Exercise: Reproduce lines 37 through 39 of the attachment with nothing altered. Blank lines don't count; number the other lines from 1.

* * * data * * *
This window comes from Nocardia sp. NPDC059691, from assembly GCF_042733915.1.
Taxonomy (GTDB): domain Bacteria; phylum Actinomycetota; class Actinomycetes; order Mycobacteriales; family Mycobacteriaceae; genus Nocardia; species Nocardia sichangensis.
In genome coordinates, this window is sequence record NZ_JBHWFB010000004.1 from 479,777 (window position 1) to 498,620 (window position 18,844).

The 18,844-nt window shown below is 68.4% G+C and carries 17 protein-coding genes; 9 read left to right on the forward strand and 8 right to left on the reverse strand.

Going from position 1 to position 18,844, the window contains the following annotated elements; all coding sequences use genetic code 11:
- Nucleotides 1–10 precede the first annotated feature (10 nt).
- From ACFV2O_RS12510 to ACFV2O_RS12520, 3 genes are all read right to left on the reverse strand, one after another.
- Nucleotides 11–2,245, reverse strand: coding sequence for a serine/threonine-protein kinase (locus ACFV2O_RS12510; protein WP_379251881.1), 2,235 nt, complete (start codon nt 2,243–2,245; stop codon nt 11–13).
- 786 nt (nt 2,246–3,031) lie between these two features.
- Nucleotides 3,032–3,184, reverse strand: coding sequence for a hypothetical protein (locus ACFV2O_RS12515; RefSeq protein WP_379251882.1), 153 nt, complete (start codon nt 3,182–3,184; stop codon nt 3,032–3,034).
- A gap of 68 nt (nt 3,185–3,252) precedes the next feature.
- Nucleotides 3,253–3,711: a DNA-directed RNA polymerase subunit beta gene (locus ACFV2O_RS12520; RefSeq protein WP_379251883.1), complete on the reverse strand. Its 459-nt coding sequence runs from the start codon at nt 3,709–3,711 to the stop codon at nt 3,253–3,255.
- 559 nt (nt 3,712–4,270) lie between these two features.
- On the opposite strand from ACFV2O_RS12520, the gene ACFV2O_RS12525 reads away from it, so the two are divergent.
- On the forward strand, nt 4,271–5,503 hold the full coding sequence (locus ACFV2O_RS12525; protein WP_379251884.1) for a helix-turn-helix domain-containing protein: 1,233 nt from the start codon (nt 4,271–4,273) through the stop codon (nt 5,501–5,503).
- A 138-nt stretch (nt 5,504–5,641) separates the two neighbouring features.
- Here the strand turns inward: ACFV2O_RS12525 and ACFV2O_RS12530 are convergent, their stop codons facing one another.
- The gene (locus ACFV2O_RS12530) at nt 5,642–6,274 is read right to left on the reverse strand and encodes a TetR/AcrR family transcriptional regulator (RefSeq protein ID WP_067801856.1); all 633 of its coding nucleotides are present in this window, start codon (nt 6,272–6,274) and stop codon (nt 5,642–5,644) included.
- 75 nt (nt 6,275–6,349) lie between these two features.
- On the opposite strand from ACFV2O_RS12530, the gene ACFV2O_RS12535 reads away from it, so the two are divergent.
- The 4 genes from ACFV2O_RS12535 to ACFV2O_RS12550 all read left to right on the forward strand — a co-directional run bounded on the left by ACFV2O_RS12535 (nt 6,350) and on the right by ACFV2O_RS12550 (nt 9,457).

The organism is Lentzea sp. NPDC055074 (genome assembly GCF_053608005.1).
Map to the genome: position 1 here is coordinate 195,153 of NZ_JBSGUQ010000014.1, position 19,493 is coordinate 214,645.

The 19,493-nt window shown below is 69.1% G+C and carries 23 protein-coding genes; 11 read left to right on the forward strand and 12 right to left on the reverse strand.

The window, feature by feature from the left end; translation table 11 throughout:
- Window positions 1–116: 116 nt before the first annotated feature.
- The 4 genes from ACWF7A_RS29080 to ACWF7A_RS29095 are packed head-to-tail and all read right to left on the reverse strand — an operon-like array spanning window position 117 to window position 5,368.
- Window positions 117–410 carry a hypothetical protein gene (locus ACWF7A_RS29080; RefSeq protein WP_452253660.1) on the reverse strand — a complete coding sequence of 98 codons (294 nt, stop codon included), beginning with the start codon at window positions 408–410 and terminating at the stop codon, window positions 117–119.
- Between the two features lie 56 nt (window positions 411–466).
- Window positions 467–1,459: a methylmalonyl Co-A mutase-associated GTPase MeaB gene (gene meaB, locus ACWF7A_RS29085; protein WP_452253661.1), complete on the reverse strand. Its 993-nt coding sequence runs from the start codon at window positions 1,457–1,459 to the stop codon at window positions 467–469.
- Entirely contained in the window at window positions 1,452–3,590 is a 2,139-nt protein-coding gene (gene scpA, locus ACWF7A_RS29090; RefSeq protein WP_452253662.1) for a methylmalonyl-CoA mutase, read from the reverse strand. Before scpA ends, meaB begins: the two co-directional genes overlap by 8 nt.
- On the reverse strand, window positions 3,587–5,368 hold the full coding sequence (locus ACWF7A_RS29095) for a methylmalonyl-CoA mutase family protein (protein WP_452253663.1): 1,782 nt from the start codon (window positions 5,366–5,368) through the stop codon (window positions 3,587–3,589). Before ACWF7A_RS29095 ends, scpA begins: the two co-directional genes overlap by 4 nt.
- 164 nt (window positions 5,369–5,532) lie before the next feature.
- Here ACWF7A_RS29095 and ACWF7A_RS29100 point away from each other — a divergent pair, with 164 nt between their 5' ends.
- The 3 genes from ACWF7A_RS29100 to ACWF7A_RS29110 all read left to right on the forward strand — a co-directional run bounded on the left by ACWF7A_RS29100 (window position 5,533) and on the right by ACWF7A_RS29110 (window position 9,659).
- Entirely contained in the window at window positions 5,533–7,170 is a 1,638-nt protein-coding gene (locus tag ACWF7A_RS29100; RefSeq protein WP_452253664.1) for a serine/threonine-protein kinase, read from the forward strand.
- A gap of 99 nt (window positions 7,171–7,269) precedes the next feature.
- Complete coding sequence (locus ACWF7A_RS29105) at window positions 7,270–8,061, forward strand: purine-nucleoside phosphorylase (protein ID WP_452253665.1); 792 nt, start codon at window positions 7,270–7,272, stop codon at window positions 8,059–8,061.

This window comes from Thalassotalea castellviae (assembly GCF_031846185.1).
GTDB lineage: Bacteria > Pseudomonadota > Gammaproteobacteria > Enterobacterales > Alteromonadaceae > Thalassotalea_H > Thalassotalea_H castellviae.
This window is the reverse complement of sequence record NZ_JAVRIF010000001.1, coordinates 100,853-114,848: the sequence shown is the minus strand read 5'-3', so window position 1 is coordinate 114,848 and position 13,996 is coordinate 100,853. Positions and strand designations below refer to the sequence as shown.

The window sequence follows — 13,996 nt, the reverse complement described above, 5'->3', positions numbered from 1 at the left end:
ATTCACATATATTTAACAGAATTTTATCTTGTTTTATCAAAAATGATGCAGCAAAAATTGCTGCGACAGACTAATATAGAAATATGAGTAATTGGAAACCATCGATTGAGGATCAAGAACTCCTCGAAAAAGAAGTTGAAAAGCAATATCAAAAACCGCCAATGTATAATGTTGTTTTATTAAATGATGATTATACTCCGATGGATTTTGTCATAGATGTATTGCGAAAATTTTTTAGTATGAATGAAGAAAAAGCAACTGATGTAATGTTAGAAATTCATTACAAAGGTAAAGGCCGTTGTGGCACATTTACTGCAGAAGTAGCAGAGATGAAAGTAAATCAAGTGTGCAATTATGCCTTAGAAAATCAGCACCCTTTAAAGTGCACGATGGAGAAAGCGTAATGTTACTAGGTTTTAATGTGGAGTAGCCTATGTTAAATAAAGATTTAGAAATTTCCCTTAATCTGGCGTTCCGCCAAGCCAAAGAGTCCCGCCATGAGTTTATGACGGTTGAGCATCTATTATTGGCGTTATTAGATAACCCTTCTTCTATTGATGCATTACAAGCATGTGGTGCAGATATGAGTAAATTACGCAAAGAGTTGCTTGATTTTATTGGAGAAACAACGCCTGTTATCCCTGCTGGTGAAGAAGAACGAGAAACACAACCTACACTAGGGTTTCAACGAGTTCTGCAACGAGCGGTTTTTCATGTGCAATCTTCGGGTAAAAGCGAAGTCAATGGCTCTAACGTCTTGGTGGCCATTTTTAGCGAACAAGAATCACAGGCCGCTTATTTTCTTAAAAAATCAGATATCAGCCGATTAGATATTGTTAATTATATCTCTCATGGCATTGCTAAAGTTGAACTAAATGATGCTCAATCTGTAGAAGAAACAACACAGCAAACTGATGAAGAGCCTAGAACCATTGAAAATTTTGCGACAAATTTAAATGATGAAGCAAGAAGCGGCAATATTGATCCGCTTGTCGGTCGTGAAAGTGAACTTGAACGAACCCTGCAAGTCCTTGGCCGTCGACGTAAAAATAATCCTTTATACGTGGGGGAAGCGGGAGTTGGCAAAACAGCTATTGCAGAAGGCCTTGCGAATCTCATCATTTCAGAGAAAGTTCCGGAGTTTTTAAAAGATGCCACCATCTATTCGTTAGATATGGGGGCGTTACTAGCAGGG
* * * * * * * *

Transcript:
- A gap of 99 nt (window positions 7,171–7,269) precedes the next feature.
- Complete coding sequence (locus ACWF7A_RS29105) at window positions 7,270–8,061, forward strand: purine-nucleoside phosphorylase (protein ID WP_452253665.1); 792 nt, start codon at window positions 7,270–7,272, stop codon at window positions 8,059–8,061.

This window comes from Thalassotalea castellviae (assembly GCF_031846185.1).